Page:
Mechanical integrity of cranial implants produced via material extrusion-based additive manufacturing

Sandra Petersmann

Research output: ThesisDoctoral Thesis

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Abstract

Additive manufacturing processes are becoming increasingly popular for the development of components, especially in areas where customisability plays an important role, such as medicine. In particular, 3D-printing of bone replacement materials such as cranial implants is currently being intensively researched. Among the different process variants, additive manufacturing based on material extrusion is widespread for polymers. However, process-induced defects can strongly affect the material properties and thus the load capacity of printed components. This must be considered during designing, especially for critical applications. Otherwise, a false sense of security could be created. In the field of cranial implants, premature failure could even endanger human lives. Hence, the materials used in critical applications and their processing-dependent as well as application-related material behaviour should be systematically characterised before use. The aim of this work is therefore to characterise selected medical polymers across scales using a mechanical testing pyramid, as originally developed by NASA for composite materials, based on the example of a cranial implant for material extrusion. The pyramid was adapted for the additive manufacturing process and starts with the material selection/filament level and goes through test specimens and subcomponents to component testing. In parallel, changes in morphology and microstructure are considered. In the course of the first level of the test pyramid, both medical and processing criteria were used for the material selection. In addition, the general temperature dependence of the mechanical properties of the selected polymers (polyetheretherketone, polylactide, poly(methyl methacrylate), glycol-modified poly(ethylene terephthalate), poly(vinylidene fluoride) and polypropylene) was analysed on filaments. It was found that the mechanical properties of some selected materials already change significantly between standard temperature (23 °C) and application temperature (approx. 37 °C). This illustrates the importance of characteristic values determined under actual application conditions. At the specimen level, strain rate-dependent tensile tests (between quasi-static and impact) were carried out to generate situation-dependent material data for the simulation-aided design of components. This means that not only static or monotonic loads, as usually presented in the literature, but also abrupt loads can be taken into account. Furthermore, the influence of preceding cleaning and sterilisation processes was analysed. The results showed that after correct selection of the processes, no significant influences on the printed component are to be expected. In addition to the above-mentioned medical or application-relevant investigations, the process-dependent morphology and its influence on thermal and mechanical properties was also investigated. This is of particular importance for semi-crystalline polymers. It was shown that, depending on the printing speed, nozzle temperature, but also the selected printing path, on the one hand almost homogeneous and on the other hand strongly anisotropic structures, including clearly pronounced shear-induced crystallisation and shish-kebab structures, can be produced. This confirms that the printing path suggested by the slicer software should not be chosen arbitrarily, but can be used for targeted adaptation of the morphology. Based on these findings, subcomponent tests were conducted. The aim was to find the optimal filling structures for cranial implants under impact loading. Internal 3D-honeycomb structures with 70% infill and rectilinear structures with 100% infill yielded the best combination of permissible maximum deformation, maximum tolerable force and absorbed energy until fracture. The results could not be surpassed by stiffness-based topology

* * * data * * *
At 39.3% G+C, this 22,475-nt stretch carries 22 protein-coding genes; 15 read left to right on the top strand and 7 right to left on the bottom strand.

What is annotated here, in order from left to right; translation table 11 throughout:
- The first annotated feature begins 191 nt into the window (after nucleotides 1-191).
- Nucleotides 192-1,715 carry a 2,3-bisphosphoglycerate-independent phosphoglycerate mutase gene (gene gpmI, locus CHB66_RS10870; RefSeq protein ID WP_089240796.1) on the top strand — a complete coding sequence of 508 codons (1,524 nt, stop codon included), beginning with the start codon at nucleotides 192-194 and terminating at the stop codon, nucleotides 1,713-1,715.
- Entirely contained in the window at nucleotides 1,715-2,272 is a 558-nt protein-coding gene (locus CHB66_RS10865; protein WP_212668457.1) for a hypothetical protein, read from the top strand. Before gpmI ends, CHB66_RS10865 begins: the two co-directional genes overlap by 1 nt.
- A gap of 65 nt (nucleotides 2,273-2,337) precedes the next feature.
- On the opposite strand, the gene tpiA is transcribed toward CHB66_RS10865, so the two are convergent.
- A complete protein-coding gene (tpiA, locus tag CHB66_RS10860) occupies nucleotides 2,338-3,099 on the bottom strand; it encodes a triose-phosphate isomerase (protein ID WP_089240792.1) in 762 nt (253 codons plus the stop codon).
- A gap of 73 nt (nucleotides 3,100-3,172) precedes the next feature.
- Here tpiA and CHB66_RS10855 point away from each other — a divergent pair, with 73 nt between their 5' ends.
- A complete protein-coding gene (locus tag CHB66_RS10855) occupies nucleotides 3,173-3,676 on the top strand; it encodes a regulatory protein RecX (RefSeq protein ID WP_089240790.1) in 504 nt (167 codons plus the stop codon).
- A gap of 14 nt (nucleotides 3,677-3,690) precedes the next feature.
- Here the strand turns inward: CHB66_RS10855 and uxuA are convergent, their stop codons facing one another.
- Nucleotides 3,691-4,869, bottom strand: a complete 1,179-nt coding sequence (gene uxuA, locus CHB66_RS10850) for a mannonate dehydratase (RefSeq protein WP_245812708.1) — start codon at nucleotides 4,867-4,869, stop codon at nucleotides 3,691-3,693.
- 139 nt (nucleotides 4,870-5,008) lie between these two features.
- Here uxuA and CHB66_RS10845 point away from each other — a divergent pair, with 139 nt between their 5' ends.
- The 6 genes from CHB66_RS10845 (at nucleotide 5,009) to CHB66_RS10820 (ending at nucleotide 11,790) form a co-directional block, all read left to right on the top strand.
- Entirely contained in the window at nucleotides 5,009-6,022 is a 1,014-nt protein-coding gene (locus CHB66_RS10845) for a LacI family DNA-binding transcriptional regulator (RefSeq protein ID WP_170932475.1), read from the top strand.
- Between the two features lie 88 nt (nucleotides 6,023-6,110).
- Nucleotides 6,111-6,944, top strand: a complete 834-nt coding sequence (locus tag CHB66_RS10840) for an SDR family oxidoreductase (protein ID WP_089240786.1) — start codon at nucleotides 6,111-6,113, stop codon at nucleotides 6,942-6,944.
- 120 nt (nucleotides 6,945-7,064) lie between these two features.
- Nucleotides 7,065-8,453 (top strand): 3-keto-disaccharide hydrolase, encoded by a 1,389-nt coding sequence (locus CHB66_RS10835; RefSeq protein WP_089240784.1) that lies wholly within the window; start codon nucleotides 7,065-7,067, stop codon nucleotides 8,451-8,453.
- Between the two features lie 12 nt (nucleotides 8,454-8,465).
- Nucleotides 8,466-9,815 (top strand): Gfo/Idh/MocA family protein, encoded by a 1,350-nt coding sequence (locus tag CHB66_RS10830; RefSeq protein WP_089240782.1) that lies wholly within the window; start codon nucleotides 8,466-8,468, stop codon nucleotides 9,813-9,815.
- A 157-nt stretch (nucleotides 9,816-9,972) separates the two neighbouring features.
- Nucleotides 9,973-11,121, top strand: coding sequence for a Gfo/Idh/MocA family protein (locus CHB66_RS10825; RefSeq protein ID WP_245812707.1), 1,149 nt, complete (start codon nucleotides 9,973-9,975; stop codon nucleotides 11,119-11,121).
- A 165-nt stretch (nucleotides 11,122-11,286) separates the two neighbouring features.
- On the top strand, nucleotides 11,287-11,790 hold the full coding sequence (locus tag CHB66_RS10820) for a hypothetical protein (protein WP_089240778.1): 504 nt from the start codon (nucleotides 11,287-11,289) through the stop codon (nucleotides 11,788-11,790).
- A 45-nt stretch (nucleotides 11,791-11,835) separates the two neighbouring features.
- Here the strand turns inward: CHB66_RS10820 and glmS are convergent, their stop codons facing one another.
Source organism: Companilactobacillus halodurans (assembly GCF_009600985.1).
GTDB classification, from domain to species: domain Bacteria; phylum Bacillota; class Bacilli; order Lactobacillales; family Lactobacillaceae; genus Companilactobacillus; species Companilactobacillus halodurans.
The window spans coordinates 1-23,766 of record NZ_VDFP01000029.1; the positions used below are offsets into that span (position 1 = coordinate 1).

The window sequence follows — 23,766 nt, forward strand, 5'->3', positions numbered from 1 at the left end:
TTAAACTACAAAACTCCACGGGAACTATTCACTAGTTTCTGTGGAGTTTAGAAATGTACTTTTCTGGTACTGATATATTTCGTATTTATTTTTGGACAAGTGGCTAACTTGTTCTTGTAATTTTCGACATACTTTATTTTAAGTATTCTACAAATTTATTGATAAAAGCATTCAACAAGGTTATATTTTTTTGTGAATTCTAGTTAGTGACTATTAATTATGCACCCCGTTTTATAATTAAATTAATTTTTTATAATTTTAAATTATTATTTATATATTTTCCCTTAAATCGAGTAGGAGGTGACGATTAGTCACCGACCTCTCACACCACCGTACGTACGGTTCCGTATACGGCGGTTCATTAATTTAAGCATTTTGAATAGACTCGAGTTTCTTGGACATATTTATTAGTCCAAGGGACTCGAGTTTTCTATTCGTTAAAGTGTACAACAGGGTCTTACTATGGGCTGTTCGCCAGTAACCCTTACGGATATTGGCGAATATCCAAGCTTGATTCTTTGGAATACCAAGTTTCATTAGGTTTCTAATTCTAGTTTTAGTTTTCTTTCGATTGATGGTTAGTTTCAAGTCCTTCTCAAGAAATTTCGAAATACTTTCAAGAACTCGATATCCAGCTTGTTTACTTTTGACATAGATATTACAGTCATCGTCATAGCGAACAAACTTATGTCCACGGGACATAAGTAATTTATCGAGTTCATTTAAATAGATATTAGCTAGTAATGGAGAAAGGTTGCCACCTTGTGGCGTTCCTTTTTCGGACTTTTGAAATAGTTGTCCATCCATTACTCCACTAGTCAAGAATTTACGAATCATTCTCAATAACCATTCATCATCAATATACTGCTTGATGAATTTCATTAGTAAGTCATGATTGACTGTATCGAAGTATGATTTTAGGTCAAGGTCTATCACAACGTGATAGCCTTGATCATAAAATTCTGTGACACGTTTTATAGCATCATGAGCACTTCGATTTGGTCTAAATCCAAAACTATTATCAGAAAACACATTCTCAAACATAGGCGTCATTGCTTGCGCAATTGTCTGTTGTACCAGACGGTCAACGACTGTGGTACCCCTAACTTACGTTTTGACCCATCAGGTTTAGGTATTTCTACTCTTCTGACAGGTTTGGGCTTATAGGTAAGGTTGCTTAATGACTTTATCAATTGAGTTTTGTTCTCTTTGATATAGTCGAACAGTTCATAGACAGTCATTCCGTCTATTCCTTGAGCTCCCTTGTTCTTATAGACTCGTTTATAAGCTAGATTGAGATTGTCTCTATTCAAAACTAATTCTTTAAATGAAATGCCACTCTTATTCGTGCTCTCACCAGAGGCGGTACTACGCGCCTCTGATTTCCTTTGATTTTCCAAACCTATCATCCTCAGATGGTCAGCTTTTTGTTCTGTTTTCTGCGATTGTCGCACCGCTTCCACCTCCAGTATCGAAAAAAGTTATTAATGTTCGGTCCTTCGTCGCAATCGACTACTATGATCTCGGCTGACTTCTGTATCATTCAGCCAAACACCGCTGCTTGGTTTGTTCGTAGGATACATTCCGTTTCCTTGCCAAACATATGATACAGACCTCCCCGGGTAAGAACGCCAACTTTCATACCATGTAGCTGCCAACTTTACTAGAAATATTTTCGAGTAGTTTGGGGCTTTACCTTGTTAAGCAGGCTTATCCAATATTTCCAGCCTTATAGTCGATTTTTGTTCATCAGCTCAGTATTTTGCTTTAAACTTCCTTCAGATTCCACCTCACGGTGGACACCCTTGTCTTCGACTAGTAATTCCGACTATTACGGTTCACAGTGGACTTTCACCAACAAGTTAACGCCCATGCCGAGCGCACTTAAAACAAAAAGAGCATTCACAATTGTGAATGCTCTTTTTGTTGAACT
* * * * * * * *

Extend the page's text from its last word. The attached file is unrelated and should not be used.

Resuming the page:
Translated title of the contributionMechanische Integrität von mittels Materialextrusion hergestellten Schädelimplantaten
Original languageEnglish
QualificationDr.mont.
Awarding Institution
  • Montanuniversität
Supervisors/Advisors
  • Arbeiter, Florian, Co-Supervisor (internal)
  • Pinter, Gerald, Supervisor (internal)
  • Godec, Damir, Assessor B (external)
  • Holzer, Clemens, Assessor A (internal)
Publication statusPublished - 2022

Bibliographical note

no embargo

Keywords

  • Additive manufacturing
  • Material extrusion
  • Mechanical integrity
  • cranial implant
  • morphology
  • micro-structure

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